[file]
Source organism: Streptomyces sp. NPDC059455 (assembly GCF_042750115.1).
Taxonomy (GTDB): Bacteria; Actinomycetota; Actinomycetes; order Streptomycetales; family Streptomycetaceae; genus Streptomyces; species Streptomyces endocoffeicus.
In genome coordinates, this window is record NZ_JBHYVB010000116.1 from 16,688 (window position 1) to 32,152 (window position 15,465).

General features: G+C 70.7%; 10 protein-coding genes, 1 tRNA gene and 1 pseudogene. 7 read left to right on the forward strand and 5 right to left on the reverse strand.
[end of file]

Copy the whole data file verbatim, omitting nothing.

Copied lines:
Source organism: Streptomyces sp. NPDC059455 (assembly GCF_042750115.1).
Taxonomy (GTDB): Bacteria; Actinomycetota; Actinomycetes; order Streptomycetales; family Streptomycetaceae; genus Streptomyces; species Streptomyces endocoffeicus.
In genome coordinates, this window is record NZ_JBHYVB010000116.1 from 16,688 (window position 1) to 32,152 (window position 15,465).

General features: G+C 70.7%; 10 protein-coding genes, 1 tRNA gene and 1 pseudogene. 7 read left to right on the forward strand and 5 right to left on the reverse strand.